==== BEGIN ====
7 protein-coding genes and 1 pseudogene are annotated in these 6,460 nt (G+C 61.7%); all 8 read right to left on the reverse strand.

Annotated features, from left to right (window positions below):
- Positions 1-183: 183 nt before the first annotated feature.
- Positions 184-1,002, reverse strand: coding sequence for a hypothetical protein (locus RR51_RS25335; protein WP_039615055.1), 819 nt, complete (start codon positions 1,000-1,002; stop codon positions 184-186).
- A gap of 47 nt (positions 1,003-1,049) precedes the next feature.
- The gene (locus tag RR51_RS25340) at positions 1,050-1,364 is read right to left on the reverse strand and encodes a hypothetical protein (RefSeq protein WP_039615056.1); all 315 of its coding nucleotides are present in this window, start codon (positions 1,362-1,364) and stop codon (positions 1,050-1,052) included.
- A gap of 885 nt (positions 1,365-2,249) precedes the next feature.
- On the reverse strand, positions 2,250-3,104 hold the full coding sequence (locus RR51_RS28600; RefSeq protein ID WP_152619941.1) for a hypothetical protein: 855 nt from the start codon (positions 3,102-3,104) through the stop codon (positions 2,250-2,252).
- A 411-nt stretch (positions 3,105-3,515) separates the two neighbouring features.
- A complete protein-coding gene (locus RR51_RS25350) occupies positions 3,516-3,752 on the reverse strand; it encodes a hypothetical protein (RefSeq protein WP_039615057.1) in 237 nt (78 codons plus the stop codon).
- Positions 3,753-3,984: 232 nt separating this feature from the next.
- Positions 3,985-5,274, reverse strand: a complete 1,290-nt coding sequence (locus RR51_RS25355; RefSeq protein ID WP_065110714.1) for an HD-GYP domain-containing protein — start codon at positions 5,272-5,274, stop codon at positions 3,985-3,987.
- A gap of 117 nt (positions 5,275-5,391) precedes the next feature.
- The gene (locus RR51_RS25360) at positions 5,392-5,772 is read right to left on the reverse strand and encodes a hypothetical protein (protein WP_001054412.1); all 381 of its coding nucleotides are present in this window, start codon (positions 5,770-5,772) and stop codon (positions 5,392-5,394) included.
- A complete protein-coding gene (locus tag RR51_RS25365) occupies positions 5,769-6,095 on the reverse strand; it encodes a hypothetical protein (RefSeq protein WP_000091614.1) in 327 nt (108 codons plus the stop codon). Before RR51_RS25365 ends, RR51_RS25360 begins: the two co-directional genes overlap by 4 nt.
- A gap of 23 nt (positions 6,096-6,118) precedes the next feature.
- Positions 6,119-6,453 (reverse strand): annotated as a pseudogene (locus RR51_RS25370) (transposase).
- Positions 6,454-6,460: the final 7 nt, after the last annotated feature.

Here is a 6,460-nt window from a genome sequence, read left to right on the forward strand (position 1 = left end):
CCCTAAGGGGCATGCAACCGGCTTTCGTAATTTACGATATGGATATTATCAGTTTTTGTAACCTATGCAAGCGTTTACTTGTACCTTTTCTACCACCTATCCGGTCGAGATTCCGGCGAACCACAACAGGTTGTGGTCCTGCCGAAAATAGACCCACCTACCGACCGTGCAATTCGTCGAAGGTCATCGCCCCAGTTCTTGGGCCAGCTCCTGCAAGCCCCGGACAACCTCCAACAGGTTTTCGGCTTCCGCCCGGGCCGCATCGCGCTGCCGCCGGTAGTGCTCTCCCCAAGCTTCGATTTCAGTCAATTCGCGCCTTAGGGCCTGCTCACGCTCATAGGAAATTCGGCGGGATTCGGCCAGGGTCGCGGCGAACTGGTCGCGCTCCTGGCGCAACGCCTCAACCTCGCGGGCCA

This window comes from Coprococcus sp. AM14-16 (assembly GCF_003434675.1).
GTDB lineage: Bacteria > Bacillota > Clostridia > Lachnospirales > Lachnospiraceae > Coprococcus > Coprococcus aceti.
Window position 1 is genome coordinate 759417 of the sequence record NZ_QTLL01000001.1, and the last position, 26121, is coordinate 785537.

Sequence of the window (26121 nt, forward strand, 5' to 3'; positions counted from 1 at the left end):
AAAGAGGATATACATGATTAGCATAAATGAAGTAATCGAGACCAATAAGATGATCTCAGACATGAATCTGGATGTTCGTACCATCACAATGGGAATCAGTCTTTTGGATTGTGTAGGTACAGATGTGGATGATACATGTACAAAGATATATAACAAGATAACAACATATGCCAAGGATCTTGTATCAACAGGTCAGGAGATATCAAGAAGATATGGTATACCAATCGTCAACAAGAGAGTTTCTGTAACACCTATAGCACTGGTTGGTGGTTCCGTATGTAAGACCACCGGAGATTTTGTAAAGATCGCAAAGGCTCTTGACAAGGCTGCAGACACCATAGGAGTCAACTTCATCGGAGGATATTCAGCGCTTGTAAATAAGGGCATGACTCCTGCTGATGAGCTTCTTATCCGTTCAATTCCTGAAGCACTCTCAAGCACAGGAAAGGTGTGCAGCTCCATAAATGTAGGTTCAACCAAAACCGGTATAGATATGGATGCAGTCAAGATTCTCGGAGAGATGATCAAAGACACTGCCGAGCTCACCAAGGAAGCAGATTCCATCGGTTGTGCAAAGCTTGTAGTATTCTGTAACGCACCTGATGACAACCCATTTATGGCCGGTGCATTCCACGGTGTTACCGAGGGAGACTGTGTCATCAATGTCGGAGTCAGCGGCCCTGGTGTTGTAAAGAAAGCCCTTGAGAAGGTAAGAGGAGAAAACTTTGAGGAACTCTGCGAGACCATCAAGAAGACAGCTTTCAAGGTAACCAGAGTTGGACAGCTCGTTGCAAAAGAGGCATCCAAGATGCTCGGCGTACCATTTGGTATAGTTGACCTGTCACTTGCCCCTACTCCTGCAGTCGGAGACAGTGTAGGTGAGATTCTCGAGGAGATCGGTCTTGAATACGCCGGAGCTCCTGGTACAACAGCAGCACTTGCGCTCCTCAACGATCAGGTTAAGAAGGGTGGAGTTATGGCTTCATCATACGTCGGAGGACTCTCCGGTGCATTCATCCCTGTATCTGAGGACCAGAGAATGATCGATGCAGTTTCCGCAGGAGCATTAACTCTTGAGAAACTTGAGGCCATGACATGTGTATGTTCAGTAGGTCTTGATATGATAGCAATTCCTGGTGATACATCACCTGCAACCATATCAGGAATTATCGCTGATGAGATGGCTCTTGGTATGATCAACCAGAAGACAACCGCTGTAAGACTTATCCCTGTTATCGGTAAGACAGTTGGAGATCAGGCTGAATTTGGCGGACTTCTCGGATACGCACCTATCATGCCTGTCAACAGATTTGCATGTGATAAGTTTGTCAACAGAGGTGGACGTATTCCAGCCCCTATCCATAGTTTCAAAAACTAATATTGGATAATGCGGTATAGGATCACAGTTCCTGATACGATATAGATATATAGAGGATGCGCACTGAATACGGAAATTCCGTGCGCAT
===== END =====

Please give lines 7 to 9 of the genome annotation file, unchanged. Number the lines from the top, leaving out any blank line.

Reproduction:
- A gap of 885 nt (positions 1,365-2,249) precedes the next feature.
- On the reverse strand, positions 2,250-3,104 hold the full coding sequence (locus RR51_RS28600; RefSeq protein ID WP_152619941.1) for a hypothetical protein: 855 nt from the start codon (positions 3,102-3,104) through the stop codon (positions 2,250-2,252).
- A 411-nt stretch (positions 3,105-3,515) separates the two neighbouring features.